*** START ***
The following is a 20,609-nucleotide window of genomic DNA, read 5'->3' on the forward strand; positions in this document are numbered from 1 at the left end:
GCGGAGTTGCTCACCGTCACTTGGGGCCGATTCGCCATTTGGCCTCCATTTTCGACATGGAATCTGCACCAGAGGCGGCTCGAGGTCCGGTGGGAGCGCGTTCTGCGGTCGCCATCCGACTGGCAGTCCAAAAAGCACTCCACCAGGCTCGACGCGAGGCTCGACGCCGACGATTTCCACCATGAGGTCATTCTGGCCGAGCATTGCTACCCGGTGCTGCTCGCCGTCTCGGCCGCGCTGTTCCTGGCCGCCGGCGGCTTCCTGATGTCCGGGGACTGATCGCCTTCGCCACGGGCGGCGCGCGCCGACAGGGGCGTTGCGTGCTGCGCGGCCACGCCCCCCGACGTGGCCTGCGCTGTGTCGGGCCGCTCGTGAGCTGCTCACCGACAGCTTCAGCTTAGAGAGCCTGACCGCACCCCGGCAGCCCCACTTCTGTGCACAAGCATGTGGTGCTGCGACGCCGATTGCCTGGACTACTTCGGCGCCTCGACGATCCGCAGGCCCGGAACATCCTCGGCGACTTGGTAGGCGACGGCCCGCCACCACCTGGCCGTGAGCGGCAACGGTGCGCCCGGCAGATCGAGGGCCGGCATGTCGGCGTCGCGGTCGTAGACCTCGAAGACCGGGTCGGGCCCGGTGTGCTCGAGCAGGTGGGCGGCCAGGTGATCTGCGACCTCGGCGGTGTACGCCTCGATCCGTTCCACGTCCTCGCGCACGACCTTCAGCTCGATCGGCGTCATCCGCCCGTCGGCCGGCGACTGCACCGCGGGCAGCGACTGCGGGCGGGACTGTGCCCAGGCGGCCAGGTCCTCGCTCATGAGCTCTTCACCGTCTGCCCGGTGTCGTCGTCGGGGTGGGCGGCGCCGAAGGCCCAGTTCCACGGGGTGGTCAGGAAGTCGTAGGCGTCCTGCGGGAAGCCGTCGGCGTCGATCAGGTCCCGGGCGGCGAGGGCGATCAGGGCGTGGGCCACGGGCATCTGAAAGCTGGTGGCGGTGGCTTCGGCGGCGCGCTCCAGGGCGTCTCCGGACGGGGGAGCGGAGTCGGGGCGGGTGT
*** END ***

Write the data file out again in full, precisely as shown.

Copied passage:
The following is a 20,609-nucleotide window of genomic DNA, read 5'->3' on the forward strand; positions in this document are numbered from 1 at the left end:
GCGGAGTTGCTCACCGTCACTTGGGGCCGATTCGCCATTTGGCCTCCATTTTCGACATGGAATCTGCACCAGAGGCGGCTCGAGGTCCGGTGGGAGCGCGTTCTGCGGTCGCCATCCGACTGGCAGTCCAAAAAGCACTCCACCAGGCTCGACGCGAGGCTCGACGCCGACGATTTCCACCATGAGGTCATTCTGGCCGAGCATTGCTACCCGGTGCTGCTCGCCGTCTCGGCCGCGCTGTTCCTGGCCGCCGGCGGCTTCCTGATGTCCGGGGACTGATCGCCTTCGCCACGGGCGGCGCGCGCCGACAGGGGCGTTGCGTGCTGCGCGGCCACGCCCCCCGACGTGGCCTGCGCTGTGTCGGGCCGCTCGTGAGCTGCTCACCGACAGCTTCAGCTTAGAGAGCCTGACCGCACCCCGGCAGCCCCACTTCTGTGCACAAGCATGTGGTGCTGCGACGCCGATTGCCTGGACTACTTCGGCGCCTCGACGATCCGCAGGCCCGGAACATCCTCGGCGACTTGGTAGGCGACGGCCCGCCACCACCTGGCCGTGAGCGGCAACGGTGCGCCCGGCAGATCGAGGGCCGGCATGTCGGCGTCGCGGTCGTAGACCTCGAAGACCGGGTCGGGCCCGGTGTGCTCGAGCAGGTGGGCGGCCAGGTGATCTGCGACCTCGGCGGTGTACGCCTCGATCCGTTCCACGTCCTCGCGCACGACCTTCAGCTCGATCGGCGTCATCCGCCCGTCGGCCGGCGACTGCACCGCGGGCAGCGACTGCGGGCGGGACTGTGCCCAGGCGGCCAGGTCCTCGCTCATGAGCTCTTCACCGTCTGCCCGGTGTCGTCGTCGGGGTGGGCGGCGCCGAAGGCCCAGTTCCACGGGGTGGTCAGGAAGTCGTAGGCGTCCTGCGGGAAGCCGTCGGCGTCGATCAGGTCCCGGGCGGCGAGGGCGATCAGGGCGTGGGCCACGGGCATCTGAAAGCTGGTGGCGGTGGCTTCGGCGGCGCGCTCCAGGGCGTCTCCGGACGGGGGAGCGGAGTCGGGGCGGGTGT